CHICAGO (NewsNation Now) — Facebook said its gearing up for the November election by creating new tools to take down content that “intimidates voters” and will also direct users to verified election results through notifications on Election Day.
The social network made the announcement on Wednesday in a statement posted on Facebook’s website.
“We’ve known for a long time that the 2020 election in the US would be unlike any other. We’ve been preparing for this election with a unique set of products and policies. As we head into the final stretch, we remain focused on two important goals: helping more Americans register and vote, protecting the integrity of the election by fighting foreign interference, misinformation and voter suppression,” the company said in a statement.
Facebook says it has made “substantial investments, built more teams and have worked with experts and policymakers to focus our efforts in the right places” since the 2016 election cycle. The social media network says its teams worked on more than 200 elections worldwide and has employed more than 35,000 people to work on safety and security measures.
Between March and September of this year alone, Facebook says it has removed more than 120,000 pieces of content from its site and Instagram that violates its “voter interference policies.”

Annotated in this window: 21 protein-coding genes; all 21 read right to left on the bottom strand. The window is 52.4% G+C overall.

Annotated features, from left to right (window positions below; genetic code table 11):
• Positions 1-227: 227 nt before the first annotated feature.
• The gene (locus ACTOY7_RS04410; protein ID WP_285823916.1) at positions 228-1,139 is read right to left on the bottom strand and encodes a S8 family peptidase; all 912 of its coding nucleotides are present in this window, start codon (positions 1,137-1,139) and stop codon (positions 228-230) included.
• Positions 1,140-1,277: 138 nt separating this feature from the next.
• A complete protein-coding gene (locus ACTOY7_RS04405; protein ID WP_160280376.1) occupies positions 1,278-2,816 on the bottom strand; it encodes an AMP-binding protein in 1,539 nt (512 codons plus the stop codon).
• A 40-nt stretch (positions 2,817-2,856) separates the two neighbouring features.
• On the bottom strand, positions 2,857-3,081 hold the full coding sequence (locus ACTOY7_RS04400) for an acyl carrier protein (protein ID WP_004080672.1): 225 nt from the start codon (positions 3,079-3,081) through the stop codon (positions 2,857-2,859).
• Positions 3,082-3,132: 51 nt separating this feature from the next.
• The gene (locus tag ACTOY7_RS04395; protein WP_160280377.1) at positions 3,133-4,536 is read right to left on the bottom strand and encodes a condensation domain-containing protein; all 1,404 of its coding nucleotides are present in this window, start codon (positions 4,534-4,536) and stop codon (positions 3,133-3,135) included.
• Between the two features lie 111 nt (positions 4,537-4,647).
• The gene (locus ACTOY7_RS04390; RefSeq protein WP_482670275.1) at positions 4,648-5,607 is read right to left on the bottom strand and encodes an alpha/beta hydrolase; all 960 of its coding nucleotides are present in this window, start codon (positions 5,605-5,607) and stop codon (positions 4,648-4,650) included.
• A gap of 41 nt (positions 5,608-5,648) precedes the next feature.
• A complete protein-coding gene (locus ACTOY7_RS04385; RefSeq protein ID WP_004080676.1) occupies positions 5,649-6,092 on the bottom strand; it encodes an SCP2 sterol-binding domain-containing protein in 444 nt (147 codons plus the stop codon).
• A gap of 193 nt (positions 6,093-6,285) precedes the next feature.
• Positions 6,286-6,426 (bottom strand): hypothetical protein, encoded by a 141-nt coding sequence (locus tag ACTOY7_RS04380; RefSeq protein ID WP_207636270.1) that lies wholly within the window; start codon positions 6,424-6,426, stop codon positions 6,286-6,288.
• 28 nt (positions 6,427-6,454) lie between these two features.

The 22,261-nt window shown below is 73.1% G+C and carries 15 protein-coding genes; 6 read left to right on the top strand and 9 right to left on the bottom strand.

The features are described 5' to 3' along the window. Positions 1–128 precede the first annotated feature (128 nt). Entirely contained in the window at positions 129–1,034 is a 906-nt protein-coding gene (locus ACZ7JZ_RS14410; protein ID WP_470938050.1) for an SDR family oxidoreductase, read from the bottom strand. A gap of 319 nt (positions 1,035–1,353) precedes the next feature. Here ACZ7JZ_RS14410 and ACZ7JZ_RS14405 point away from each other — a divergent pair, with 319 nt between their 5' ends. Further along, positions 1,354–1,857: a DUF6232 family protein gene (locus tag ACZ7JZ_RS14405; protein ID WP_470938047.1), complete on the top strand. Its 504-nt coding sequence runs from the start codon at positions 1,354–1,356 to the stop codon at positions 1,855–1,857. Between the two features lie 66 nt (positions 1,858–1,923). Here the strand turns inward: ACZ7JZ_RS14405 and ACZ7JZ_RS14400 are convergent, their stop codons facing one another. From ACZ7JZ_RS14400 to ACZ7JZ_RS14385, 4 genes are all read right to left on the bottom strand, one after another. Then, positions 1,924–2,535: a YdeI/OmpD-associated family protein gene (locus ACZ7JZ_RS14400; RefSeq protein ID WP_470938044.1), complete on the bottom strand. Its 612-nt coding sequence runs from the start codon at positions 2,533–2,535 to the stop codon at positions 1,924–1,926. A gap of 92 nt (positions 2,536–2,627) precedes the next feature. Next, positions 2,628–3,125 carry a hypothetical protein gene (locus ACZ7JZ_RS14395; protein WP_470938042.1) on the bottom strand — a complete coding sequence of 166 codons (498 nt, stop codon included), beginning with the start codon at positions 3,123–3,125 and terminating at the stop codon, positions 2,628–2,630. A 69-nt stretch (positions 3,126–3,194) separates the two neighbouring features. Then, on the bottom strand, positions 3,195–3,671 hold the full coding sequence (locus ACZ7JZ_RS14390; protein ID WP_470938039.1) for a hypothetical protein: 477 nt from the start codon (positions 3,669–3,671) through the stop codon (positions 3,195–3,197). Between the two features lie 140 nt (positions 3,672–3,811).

In addition to removing content, Facebook says its also adding another layer of transparency to political advertising through its ad library, including who paid for the ad. The social network also removed about 6.5 billion fake accounts in 2019.
On Nov. 3, Facebook users will get a notification and display labels under a candidate’s posts that directs users to the social network’s Voting Information Center. Facebook will let users know who the winner is once major media outlets declare the winner. If the winner hasn’t been declared yet, the user will get a notification that the votes are still being counted.
Facebook said it will also remove content that targets voters with intimidation, including posts that use words such as “battle” or “army” to encourage people to watch poll results.
Facebook and other social media sites have been criticized for not doing enough to safeguard the 2016 U.S. election after Russian trolls disrupted social media with misinformation.